Damian Lillard of the Portland Trail Blazers dribbles against the New York Knicks at the Moda Center on March 14, 2023 in Portland, Oregon.
Alika Jenner | Getty Images Sports
While playing college basketball at Weber State University, Damian Lillard broke his right foot as a junior, which kept him out of all games in the 2010-11 season except nine.
It was just one of multiple foot injuries and issues like plantar fasciitis that Lillard, now an NBA All-Star point guard for the Portland Trailblazers, dealt with during his playing career. Compounding issues with his flat feet, Lillard said the injuries resulted from the lack of support he received from the standard insoles found in basketball sneakers.
This led Lillard, aided by a business proposition from his agent Nate Jones, to launch Move, a brand of performance shoe insoles, something he believes can not only help professional athletes like himself and those aspiring to reach that level, but anyone who finds themselves on their feet often.
“I think a lot of people could really benefit from some extra foot health care,” Lillard told CNBC’s Dominic Chu during CNBC’s virtual Small Business Playbook event on Thursday. “We can’t do anything without healthy feet as athletes.”
The company, which has an investor group that includes fellow NBA star Chris Paul, launched in December 2021 and sells insoles starting at $39.99 that have a carbon-like composite base, a system double foam to help absorb shock and added torsion support for improved heel and midfoot stability. It made more than $100,000 in first-month sales through the direct-to-consumer channel and was forecasting $1 million in sales for 2022, CNBC previously reported.
Lillard said that while focusing on foot health is essential for NBA players – many of whom wear custom insoles or other products to help relieve stress on their feet given the amount of play , practices and workouts that take place every week – it is also important for young athletes whether or not they reach their goal of playing at the professional level.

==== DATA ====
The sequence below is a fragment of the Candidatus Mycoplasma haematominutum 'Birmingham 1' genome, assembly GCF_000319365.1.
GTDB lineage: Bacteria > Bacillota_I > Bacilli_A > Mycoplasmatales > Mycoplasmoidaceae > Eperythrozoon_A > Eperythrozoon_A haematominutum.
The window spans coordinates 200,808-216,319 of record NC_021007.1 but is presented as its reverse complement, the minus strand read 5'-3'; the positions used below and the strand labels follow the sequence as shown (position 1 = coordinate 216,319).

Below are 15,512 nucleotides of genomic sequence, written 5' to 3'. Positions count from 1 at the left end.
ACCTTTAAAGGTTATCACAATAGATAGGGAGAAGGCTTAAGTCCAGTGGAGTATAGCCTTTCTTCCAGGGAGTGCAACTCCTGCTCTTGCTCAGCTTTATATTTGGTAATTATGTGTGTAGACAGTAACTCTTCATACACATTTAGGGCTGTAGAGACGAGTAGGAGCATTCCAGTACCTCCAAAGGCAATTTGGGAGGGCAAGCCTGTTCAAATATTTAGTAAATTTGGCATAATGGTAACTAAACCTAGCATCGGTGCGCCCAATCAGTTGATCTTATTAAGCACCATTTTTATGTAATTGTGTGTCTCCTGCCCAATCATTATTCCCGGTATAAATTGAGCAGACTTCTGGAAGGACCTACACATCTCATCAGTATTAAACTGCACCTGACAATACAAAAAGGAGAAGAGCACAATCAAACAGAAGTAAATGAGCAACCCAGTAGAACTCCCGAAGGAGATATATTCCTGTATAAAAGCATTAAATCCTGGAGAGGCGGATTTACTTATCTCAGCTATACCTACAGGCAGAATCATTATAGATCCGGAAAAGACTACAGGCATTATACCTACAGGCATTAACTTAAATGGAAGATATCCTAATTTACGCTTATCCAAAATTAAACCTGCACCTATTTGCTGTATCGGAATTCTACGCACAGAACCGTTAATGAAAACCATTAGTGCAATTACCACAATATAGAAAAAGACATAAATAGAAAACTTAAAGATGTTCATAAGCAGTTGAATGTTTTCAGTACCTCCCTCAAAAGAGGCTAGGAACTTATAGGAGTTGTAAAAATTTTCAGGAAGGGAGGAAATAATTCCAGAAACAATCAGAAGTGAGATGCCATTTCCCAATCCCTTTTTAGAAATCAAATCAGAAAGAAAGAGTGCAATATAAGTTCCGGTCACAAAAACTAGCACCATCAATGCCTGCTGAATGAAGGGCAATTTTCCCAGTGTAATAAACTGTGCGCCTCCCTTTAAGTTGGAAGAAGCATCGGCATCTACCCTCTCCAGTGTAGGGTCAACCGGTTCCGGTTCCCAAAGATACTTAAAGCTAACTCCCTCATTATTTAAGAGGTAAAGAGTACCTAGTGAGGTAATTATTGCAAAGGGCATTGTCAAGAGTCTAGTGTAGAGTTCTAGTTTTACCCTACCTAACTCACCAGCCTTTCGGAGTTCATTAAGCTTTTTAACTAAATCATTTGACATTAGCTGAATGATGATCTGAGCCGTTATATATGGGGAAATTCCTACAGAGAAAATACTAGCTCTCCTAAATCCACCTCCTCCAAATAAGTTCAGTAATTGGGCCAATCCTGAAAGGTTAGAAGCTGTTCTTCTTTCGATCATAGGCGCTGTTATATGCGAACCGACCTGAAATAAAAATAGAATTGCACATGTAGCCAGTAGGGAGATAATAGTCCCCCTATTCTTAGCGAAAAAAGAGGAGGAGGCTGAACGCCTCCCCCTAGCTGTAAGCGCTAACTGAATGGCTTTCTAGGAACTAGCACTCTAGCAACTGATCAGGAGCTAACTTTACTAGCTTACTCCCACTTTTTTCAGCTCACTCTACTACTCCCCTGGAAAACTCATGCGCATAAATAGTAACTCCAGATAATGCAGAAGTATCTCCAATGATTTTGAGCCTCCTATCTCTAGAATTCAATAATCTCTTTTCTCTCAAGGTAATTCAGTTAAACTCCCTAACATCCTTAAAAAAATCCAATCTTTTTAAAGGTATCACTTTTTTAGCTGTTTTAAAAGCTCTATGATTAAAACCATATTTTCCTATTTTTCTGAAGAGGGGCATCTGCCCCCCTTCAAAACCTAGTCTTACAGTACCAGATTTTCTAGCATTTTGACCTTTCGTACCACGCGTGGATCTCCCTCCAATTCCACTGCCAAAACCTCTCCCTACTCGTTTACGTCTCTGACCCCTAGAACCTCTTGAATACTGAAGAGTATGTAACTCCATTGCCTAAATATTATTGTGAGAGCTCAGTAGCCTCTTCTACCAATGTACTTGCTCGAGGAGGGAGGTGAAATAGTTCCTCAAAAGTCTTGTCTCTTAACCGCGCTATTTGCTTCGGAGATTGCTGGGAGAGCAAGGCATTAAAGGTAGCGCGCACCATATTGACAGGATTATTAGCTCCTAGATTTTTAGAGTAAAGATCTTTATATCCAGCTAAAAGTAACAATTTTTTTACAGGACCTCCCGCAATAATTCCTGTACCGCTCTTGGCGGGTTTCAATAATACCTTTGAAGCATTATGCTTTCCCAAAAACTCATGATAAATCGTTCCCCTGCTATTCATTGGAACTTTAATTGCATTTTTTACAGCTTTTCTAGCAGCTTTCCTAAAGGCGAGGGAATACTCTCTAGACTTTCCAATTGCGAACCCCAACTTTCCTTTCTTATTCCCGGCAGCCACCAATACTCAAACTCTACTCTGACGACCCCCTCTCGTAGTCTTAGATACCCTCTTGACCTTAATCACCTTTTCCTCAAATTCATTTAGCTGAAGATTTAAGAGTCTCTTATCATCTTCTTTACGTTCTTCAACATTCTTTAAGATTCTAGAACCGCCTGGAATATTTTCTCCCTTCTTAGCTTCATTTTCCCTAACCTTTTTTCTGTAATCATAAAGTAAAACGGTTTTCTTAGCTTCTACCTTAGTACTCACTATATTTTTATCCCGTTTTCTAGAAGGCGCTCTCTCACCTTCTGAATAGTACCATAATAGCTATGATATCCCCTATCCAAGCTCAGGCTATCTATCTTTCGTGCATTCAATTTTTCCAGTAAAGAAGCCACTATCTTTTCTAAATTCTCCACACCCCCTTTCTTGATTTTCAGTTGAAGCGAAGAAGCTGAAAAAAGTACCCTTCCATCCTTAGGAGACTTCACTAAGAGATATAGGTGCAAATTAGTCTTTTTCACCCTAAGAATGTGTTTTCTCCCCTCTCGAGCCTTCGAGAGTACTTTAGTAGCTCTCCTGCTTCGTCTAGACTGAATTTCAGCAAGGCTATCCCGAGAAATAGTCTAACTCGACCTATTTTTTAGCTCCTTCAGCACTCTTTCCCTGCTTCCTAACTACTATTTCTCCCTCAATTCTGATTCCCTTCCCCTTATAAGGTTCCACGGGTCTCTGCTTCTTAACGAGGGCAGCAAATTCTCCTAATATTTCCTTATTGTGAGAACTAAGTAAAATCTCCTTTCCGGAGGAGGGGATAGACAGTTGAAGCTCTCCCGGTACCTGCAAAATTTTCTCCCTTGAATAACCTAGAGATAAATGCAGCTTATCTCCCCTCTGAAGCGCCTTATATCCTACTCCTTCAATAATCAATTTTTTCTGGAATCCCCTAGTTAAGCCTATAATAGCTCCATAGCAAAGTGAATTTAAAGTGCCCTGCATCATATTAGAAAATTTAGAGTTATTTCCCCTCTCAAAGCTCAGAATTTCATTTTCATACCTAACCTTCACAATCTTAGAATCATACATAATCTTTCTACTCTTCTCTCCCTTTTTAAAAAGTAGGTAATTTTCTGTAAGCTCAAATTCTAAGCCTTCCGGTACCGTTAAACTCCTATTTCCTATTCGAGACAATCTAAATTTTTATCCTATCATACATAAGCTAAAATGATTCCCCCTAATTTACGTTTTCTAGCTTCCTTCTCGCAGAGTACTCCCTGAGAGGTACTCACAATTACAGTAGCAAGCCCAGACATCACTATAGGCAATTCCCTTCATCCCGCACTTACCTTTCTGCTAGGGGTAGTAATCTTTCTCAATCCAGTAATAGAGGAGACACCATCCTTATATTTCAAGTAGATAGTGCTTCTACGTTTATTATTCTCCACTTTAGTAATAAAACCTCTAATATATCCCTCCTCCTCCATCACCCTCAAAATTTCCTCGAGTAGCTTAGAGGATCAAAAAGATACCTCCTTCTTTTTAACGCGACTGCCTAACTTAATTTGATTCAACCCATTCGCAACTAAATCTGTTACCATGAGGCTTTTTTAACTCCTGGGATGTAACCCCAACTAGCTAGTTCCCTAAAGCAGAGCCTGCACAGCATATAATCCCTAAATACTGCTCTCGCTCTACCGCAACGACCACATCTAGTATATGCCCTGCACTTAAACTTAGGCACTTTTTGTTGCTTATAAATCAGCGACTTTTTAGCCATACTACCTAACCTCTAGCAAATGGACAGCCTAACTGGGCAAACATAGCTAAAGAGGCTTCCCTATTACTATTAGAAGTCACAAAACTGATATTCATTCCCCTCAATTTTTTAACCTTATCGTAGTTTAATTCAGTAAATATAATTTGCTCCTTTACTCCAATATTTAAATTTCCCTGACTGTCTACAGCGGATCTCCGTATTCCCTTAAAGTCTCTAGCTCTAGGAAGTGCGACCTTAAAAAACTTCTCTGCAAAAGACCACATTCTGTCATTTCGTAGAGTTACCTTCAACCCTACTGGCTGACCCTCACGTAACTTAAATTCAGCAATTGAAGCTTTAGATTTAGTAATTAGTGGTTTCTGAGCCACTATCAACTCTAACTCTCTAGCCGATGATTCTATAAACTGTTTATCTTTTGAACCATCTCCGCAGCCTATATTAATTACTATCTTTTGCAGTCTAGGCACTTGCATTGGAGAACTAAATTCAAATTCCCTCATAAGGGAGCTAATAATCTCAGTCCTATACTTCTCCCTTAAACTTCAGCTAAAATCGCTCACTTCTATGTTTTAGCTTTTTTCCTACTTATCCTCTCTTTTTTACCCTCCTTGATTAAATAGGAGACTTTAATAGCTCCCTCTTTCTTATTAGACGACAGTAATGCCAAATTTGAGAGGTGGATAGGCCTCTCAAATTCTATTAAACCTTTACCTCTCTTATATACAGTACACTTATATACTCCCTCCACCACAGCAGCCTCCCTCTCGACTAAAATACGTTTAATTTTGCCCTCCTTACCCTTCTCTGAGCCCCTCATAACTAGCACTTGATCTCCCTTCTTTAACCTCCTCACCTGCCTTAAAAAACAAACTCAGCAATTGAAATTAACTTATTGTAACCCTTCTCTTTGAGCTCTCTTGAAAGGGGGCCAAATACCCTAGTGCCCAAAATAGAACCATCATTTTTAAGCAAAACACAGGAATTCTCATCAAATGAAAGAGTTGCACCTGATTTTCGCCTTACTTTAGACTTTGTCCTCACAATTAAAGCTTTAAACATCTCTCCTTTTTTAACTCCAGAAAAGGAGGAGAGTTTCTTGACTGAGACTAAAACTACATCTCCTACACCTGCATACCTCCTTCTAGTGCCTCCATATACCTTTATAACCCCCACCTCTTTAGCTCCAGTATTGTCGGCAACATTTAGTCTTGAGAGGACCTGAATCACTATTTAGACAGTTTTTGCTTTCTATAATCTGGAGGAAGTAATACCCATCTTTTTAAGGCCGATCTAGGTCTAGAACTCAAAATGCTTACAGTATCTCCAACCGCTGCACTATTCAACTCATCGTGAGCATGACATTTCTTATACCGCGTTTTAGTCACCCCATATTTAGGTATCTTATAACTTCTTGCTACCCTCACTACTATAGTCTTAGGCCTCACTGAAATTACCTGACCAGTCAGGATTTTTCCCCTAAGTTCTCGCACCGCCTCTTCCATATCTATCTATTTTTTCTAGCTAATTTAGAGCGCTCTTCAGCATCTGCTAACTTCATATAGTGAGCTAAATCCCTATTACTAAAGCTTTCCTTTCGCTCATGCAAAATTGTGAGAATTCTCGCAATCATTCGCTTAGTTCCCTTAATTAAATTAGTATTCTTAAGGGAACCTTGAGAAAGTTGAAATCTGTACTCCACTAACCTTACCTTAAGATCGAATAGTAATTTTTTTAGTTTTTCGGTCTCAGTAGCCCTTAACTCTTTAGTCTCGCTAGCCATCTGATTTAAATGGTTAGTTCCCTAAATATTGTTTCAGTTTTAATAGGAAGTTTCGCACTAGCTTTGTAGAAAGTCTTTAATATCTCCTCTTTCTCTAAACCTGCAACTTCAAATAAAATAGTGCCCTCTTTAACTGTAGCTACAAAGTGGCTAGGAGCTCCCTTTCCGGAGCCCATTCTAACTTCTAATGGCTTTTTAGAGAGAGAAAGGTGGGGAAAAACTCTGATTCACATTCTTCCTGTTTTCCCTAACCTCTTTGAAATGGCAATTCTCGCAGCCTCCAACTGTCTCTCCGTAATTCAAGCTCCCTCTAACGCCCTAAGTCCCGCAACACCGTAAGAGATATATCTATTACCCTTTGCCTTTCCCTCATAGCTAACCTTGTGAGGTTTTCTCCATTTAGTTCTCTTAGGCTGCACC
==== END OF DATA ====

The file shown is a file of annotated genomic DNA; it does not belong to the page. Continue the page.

“You can prolong your career just by taking care of your feet, but think of how many young athletes suffer from injuries, and it doesn’t even get to the point where they continue to play or continue to be successful. [basketball] career to make money,” he said. “It’s more important right now because of how active they are, how much time we spend training and playing games…you see more and more injuries, especially to the feet.”
While sneaker insoles make up a small portion of the more than $150 billion global sneaker market, it’s a crowded space filled with custom products sold by podiatrists and foot care products sold at big-box retailers from companies like Dr. Scholl’s, which is owned by private equity firm Yellow Wood Partners and Superfeet, owned by private equity firm Westward Partners. A high percentage of sneaker wearers also use the standard insole that comes with their shoes.
But Lillard believes that as more and more people understand why it’s important to pay attention to the health of your feet, Move will not only find its way into more NBA locker rooms, but also into the shoes of other workers.
“There’s something to be said for people working and standing all day, there’s a lot of data on the value of using insoles and keeping them comfortable all day,” he said. said, adding that Move has since added “All Day” insoles to reach that audience.
Lillard’s status as one of the NBA’s top scorers has helped shine the spotlight on Move insoles, but he believes the company’s long-term success will come from “talking about herself”.
“The product should speak for itself and the people who put the insoles in their shoes,” he said. “That’s the real competitive advantage.”